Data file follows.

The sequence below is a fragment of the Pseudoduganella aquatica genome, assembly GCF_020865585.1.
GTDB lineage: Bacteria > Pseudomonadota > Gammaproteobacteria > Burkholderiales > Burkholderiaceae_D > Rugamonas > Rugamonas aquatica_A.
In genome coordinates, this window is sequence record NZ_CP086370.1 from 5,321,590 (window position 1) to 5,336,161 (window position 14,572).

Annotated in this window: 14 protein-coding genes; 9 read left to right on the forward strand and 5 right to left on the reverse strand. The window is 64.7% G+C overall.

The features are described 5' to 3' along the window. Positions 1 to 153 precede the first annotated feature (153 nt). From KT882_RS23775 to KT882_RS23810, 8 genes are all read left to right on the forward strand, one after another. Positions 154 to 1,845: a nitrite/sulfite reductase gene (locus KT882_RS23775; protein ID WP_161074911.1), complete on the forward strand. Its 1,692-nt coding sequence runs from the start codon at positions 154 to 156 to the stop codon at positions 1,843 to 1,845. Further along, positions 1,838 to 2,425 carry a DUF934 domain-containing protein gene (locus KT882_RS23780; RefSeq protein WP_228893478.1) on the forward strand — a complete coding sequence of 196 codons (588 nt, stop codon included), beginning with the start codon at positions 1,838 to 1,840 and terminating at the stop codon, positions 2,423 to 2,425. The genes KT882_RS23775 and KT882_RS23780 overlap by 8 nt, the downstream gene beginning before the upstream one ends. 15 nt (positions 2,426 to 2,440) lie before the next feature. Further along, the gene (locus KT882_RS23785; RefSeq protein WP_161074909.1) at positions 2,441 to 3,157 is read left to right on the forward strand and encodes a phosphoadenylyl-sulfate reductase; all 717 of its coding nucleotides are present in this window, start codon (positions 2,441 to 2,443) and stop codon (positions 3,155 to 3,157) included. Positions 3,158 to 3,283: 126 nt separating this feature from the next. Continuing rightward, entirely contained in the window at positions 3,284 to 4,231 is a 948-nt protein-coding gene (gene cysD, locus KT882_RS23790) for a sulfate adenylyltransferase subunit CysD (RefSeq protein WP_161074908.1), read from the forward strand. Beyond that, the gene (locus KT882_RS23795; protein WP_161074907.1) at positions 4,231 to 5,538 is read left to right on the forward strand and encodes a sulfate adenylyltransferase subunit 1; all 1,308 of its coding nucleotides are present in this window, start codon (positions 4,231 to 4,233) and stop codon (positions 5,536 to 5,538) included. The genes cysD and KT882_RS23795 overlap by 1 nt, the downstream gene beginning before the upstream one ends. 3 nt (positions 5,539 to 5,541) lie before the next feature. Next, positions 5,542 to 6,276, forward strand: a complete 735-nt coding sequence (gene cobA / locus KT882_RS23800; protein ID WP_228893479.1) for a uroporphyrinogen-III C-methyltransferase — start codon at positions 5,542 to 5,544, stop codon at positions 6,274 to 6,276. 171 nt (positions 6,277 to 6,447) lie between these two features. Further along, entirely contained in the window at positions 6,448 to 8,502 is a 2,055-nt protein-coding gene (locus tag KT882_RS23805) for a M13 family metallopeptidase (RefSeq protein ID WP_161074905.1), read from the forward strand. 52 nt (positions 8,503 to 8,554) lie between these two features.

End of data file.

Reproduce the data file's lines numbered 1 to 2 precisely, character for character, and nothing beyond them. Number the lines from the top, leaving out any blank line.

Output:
The sequence below is a fragment of the Pseudoduganella aquatica genome, assembly GCF_020865585.1.
GTDB lineage: Bacteria > Pseudomonadota > Gammaproteobacteria > Burkholderiales > Burkholderiaceae_D > Rugamonas > Rugamonas aquatica_A.